Airway obstructions

In addition to the accumulation of bronchial secretions, other obstacles in the tracheobronchial tree (inhalation of foreign bodies) can cause atelectasis. Atelectasis by adsorption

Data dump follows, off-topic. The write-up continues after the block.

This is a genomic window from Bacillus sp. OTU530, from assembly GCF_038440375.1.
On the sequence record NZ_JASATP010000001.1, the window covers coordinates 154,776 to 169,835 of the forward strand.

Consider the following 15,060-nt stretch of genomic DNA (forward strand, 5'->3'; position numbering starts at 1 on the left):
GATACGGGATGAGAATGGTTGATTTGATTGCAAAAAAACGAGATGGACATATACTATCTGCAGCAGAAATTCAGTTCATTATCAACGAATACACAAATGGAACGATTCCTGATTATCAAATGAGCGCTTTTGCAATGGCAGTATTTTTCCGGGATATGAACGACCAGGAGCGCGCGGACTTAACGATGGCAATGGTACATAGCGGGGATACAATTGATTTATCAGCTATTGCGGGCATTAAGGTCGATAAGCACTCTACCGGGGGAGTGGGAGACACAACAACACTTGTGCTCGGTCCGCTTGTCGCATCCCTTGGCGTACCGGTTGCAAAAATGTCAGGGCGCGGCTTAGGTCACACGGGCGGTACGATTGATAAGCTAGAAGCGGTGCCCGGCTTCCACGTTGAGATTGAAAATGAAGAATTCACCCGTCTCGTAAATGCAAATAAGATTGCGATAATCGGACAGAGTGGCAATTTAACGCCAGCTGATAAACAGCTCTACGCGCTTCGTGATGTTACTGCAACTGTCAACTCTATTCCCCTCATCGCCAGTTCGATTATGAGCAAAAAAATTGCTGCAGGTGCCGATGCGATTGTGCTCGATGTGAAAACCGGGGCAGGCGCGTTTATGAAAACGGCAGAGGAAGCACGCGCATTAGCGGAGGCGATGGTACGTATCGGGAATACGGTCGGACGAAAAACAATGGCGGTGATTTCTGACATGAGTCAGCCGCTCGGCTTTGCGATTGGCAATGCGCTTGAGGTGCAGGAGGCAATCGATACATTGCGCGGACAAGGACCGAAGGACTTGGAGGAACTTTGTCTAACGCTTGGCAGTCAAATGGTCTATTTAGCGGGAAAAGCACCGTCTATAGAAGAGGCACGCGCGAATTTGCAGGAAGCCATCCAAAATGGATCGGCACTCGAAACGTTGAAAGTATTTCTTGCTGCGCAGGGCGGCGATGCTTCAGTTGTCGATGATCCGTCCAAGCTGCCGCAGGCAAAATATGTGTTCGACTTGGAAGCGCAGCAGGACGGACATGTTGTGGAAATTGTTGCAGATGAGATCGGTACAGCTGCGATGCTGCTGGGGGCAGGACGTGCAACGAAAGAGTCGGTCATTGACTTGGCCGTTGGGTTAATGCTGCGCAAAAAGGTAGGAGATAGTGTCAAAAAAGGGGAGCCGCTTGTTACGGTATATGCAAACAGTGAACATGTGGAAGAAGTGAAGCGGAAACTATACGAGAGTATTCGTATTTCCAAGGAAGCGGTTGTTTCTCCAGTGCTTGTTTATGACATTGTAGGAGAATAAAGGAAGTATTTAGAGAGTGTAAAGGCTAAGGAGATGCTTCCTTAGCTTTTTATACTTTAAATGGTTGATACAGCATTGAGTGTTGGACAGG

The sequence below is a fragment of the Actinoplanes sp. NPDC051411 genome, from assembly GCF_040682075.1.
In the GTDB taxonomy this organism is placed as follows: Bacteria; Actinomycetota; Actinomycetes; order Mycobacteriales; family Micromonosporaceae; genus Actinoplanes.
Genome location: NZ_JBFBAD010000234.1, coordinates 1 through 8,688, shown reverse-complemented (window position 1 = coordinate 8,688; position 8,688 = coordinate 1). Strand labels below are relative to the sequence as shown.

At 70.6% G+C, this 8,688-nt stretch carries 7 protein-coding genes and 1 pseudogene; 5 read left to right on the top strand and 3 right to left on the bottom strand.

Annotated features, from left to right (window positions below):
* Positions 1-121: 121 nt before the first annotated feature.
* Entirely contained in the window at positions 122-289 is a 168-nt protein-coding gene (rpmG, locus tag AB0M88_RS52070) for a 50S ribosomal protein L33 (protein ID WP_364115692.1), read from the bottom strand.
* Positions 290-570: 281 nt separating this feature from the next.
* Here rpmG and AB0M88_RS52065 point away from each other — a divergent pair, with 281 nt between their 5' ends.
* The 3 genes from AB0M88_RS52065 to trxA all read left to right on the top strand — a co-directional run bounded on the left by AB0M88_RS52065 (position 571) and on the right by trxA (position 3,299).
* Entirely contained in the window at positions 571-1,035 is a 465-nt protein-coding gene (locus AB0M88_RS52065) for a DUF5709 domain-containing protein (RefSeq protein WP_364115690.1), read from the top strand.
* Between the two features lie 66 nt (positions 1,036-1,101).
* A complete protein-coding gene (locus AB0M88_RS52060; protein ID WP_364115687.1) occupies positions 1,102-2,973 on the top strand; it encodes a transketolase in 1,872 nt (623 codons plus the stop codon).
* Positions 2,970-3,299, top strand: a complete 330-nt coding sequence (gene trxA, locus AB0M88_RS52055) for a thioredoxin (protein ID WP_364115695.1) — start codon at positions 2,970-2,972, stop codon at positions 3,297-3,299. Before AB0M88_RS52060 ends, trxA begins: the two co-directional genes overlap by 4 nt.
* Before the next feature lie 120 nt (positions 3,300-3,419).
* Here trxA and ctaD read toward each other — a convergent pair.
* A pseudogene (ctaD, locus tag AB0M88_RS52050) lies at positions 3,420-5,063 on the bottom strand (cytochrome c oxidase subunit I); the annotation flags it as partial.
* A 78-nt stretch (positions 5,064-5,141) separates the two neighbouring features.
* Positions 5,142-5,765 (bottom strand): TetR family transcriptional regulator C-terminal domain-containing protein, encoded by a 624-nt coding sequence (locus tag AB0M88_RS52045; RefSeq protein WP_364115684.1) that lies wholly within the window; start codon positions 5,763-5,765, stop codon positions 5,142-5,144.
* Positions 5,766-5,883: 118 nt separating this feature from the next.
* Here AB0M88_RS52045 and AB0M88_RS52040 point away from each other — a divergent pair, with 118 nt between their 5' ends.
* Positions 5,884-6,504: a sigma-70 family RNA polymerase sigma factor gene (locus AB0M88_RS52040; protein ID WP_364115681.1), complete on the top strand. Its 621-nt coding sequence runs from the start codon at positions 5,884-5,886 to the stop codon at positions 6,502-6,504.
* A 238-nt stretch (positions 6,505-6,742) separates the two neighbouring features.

In cases of incomplete bronchial obstruction, nitrogen in the inspired air tends to maintain alveolar stability. However, when high concentrations of oxygen are inspired, alveoli with a low ventilation-to-perfusion ratio can become unstable and collapse. In fact, since the total partial pressure in the alveolar gas is greater than that in the venous blood, the gas (rich in oxygen and poor in nitrogen) easily diffuses towards the venous blood and alveolar collapse rapidly occurs. Collapse is most likely to occur at the base of the lung where the parenchyma is less distended and the airways can be closed. However, this phenomenon of alveolar retention does not seem to be pathognomonic, as atelectasis by 'passive' compression also plays a role.

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